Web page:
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Ahmed Gulab Khan
Ahmed Gulab Khan

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9 Insanely Helpful Kafka Commands Every Backend Developer Must Know

In this article, I'm going to list out the most popular Kafka CLI commands you should know as a Developer. Before we begin, I'd recommend you to go over this article in order to get a brief understanding of what Kafka is and how it works.

If you want to setup Kafka locally, you can check this article out which helps you setup both Kafka and Zookeeper locally in just 3 simple steps. And for running the below commands, I'm going to use the same Kafka setup as mentioned in that article. Which means that the Kafka version being used here would be 0.10.1.0 built for the Scala version 2.11.

Now without any further delay, let's go through the list of commands

1. List all the Kafka topics

bin/kafka-topics.sh --list --zookeeper localhost:2181
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2. Create a topic

Creates a Kafka topic named my-first-kafka-topic with partitions and replication factor both set as 1

bin/kafka-topics.sh --create --topic my-first-kafka-topic --zookeeper localhost:2181 --partitions 1 --replication-factor 1
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For simplicity, I have set the partitions and the replication factor as 1 for the topic, but you can always play around with this configuration. If you don't know what partitions and replication factor mean in the Kafka context, I'd recommend you to go through this article in order to get a good understanding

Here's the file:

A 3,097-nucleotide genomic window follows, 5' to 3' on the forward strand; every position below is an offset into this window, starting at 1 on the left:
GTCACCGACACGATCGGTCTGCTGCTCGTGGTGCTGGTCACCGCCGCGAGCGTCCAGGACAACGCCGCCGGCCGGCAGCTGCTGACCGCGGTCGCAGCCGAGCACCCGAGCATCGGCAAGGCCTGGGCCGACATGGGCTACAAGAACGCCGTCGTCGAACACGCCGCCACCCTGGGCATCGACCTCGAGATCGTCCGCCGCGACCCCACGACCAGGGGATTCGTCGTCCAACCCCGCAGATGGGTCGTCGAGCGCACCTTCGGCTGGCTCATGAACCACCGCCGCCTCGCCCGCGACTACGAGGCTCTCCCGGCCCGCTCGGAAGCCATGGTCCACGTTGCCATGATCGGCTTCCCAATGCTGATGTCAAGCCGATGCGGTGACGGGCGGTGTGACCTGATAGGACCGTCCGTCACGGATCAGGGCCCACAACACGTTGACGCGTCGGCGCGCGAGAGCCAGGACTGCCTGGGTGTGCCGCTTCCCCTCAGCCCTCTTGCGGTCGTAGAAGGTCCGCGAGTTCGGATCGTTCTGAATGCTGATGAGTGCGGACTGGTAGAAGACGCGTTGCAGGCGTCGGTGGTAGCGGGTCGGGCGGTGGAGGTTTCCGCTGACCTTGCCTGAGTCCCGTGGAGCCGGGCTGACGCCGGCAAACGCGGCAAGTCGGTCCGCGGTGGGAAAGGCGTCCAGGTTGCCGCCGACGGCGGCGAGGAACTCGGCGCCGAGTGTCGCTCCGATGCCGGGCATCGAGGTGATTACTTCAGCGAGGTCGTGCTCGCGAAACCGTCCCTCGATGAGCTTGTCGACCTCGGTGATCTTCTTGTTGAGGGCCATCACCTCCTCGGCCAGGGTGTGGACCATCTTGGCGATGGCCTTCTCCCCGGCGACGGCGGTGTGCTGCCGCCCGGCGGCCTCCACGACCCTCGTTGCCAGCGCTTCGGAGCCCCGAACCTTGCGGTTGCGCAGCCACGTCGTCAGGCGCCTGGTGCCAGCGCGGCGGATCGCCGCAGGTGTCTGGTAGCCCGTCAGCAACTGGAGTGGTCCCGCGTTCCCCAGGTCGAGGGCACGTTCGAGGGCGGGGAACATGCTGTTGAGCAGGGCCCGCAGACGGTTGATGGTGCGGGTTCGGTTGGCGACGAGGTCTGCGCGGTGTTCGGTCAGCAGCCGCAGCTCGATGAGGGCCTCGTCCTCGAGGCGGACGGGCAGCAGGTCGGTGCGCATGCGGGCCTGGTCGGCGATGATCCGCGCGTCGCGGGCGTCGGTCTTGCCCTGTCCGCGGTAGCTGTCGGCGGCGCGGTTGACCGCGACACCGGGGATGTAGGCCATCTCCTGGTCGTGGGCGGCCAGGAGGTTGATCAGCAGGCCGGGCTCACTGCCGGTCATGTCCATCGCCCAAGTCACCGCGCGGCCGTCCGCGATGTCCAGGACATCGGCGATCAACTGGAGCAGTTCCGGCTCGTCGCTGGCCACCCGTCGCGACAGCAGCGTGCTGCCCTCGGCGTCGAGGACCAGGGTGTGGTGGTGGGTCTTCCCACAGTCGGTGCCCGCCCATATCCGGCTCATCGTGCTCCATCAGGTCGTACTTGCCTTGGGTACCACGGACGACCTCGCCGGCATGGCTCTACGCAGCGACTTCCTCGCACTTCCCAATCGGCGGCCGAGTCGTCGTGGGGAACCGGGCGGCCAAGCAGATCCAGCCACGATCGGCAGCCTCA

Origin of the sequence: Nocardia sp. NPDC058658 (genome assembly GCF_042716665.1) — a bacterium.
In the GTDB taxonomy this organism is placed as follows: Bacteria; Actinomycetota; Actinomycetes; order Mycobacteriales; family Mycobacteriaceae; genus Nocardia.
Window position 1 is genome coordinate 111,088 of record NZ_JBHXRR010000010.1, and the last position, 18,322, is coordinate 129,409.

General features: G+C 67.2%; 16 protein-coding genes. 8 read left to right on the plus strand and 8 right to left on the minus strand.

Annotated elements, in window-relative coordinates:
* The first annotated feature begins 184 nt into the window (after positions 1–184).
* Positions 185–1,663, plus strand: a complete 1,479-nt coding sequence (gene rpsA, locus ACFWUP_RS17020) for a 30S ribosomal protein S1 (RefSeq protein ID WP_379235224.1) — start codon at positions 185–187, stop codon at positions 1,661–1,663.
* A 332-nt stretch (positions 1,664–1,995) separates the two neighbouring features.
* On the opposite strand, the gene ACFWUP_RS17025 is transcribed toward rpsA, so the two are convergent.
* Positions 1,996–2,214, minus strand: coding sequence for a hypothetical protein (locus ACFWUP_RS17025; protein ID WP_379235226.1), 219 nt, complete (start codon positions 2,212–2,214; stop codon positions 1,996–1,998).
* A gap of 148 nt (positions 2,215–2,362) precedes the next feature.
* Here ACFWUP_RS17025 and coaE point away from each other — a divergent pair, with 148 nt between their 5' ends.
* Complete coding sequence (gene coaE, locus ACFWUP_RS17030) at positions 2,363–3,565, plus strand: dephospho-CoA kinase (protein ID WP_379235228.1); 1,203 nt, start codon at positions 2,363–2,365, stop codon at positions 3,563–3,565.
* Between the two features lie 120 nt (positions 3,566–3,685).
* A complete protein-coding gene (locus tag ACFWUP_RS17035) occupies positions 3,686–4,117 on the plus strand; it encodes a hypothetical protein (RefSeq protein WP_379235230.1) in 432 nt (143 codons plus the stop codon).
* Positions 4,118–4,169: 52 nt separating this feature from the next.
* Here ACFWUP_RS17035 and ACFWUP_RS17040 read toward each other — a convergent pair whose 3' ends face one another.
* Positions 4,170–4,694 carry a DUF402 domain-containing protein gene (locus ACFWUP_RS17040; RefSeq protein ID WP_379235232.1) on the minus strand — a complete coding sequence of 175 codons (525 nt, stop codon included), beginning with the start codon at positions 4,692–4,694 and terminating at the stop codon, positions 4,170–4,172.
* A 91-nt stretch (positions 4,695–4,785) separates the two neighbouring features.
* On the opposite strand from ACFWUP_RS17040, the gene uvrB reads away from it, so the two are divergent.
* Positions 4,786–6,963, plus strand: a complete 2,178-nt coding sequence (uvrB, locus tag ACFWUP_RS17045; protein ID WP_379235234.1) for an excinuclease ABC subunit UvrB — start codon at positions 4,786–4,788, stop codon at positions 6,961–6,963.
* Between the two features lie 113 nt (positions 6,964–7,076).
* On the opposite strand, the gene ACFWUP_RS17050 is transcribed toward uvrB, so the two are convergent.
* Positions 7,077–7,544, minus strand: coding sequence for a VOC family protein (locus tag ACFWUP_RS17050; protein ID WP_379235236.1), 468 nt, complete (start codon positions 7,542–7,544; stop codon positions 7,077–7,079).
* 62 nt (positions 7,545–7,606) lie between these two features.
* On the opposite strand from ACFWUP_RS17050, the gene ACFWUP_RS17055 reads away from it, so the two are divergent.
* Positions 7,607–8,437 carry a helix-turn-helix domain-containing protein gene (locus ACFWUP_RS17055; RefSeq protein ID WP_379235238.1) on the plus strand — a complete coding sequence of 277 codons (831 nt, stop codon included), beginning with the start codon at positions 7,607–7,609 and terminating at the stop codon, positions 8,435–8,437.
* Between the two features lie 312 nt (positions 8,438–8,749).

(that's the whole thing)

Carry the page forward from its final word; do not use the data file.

3. Describe a topic

Describes the topic mentioned in the command

bin/kafka-topics.sh --describe --zookeeper localhost:2181 --topic my-first-kafka-topic
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4. Update topic Configuration

Update the configuration of the mentioned topic (my-first-kafka-topic in this case). Here, we are updating the property cleanup.policy to be compact, the compression.type to be gzip and the retention.ms to be 3600000

bin/kafka-configs.sh --zookeeper localhost:2181 --alter --entity-type topics --entity-name my-first-kafka-topic --add-config cleanup.policy=compact,compression.type=gzip,retention.ms=3600000
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5. Delete a topic

Deletes the topic mentioned in the command

bin/kafka-topics.sh --delete --zookeeper localhost:2181 --topic my-first-kafka-topic
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6. Produce messages to a topic

Opens a prompt where you can type any message and hit enter to publish it to the mentioned topic.

bin/kafka-console-producer.sh --broker-list localhost:9092 --topic my-first-kafka-topic
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You can keep typing any number of messages and hit enter after every message to publish all the typed messages sequentially. If you're done you can exit using Ctrl+C

7. Consume messages from a topic

  • Consume messages from the mentioned topic
bin/kafka-console-consumer.sh --bootstrap-server localhost:9092 --topic my-first-kafka-topic